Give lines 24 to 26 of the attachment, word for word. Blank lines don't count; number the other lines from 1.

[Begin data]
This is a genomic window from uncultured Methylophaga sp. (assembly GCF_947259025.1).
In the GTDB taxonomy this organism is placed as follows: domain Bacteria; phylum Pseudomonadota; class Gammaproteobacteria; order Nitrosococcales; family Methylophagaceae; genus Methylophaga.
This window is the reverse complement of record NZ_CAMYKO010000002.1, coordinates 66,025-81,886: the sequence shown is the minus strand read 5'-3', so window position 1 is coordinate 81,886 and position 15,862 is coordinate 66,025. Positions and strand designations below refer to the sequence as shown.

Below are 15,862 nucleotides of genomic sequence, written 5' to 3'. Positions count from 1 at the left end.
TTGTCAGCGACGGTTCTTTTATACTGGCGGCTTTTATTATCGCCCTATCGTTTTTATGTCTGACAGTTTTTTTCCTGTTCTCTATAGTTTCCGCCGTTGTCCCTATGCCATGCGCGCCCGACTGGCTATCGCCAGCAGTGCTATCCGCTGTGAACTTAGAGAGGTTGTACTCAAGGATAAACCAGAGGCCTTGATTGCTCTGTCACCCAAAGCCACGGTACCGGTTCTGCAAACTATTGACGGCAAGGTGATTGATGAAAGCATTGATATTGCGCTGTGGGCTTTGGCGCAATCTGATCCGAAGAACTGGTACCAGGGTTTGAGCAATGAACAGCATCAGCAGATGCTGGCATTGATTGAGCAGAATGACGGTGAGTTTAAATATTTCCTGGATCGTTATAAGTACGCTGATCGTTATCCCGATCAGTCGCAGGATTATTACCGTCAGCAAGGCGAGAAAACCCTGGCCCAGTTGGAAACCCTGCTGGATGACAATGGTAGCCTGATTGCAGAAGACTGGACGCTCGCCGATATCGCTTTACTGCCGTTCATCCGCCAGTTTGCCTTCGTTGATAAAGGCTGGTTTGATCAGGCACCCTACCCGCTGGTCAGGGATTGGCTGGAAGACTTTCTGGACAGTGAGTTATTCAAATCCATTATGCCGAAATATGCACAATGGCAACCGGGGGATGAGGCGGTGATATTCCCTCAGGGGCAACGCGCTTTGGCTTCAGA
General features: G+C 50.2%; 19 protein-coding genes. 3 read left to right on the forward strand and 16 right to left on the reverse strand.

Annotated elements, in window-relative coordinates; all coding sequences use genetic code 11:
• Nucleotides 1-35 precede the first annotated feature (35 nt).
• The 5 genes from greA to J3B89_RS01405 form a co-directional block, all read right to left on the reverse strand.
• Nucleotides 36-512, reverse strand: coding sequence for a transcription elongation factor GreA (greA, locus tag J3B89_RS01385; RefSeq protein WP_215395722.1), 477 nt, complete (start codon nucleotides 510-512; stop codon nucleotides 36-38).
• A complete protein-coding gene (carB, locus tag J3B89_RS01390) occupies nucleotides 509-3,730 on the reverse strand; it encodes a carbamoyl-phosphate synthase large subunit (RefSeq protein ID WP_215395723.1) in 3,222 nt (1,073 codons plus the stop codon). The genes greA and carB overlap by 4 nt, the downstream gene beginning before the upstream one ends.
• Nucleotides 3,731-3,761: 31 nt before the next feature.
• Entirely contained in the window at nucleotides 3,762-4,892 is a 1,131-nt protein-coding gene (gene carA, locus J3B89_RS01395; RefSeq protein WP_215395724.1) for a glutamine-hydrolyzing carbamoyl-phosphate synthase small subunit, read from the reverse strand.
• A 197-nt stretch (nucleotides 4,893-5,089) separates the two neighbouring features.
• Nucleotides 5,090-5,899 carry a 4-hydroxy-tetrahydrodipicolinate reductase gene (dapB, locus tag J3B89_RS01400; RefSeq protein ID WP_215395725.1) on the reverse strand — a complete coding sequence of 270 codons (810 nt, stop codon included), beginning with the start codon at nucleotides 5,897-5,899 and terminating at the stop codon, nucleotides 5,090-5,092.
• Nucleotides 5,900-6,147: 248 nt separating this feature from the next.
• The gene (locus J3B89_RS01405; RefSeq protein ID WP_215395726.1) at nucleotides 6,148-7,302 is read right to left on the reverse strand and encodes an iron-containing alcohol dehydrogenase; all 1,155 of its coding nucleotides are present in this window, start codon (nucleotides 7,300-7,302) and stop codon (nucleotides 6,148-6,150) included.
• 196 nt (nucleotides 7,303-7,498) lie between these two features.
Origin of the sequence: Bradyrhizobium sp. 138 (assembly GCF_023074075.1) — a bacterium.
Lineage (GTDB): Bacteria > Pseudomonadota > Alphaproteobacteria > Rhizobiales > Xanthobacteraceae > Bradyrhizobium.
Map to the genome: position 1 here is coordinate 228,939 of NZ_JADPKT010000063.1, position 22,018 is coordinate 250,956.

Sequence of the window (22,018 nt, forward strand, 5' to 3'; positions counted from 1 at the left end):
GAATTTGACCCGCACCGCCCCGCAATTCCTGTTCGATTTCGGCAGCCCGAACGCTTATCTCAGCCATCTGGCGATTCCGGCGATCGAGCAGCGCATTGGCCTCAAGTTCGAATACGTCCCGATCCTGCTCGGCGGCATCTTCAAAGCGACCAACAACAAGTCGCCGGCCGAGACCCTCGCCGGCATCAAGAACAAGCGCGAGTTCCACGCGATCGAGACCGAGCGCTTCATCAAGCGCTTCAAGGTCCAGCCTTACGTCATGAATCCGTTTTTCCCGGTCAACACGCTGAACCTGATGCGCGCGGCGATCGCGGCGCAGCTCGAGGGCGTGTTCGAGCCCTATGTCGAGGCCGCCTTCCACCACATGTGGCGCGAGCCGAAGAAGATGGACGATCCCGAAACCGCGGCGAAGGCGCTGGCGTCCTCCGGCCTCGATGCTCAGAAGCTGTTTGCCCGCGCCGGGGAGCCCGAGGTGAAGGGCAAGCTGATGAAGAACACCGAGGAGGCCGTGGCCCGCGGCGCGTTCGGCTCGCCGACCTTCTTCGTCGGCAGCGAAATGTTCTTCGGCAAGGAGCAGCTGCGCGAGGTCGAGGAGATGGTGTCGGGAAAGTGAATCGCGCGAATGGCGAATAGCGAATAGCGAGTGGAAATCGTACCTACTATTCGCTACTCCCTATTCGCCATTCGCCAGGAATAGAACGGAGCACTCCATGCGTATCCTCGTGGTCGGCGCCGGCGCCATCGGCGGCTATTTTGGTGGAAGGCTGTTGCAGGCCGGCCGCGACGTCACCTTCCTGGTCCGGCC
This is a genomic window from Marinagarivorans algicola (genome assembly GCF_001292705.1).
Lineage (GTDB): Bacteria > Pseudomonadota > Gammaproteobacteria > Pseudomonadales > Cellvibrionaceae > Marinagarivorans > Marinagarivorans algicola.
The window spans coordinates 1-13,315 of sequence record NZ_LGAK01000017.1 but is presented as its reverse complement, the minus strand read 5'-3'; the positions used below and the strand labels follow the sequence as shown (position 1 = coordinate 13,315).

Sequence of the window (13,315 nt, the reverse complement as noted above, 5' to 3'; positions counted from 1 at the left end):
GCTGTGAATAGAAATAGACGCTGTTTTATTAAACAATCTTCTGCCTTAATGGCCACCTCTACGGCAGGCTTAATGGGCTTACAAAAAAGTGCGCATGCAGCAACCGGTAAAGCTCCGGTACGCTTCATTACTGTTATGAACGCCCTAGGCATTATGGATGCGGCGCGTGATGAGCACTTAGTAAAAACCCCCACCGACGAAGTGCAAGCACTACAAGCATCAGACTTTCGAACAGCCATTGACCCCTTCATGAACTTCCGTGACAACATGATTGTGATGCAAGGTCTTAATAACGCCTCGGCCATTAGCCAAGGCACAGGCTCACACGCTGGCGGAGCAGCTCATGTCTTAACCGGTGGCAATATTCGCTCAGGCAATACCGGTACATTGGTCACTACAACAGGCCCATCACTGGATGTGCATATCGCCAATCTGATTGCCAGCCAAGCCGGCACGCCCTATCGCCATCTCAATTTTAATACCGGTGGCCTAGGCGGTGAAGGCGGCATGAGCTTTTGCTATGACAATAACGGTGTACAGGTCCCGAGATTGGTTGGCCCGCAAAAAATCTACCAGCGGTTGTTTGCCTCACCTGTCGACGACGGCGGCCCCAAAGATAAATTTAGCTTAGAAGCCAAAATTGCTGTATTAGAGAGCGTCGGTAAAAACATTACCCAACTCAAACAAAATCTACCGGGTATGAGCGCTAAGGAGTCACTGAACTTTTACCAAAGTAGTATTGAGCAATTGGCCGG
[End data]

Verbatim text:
This is a genomic window from Marinagarivorans algicola (genome assembly GCF_001292705.1).
Lineage (GTDB): Bacteria > Pseudomonadota > Gammaproteobacteria > Pseudomonadales > Cellvibrionaceae > Marinagarivorans > Marinagarivorans algicola.
The window spans coordinates 1-13,315 of sequence record NZ_LGAK01000017.1 but is presented as its reverse complement, the minus strand read 5'-3'; the positions used below and the strand labels follow the sequence as shown (position 1 = coordinate 13,315).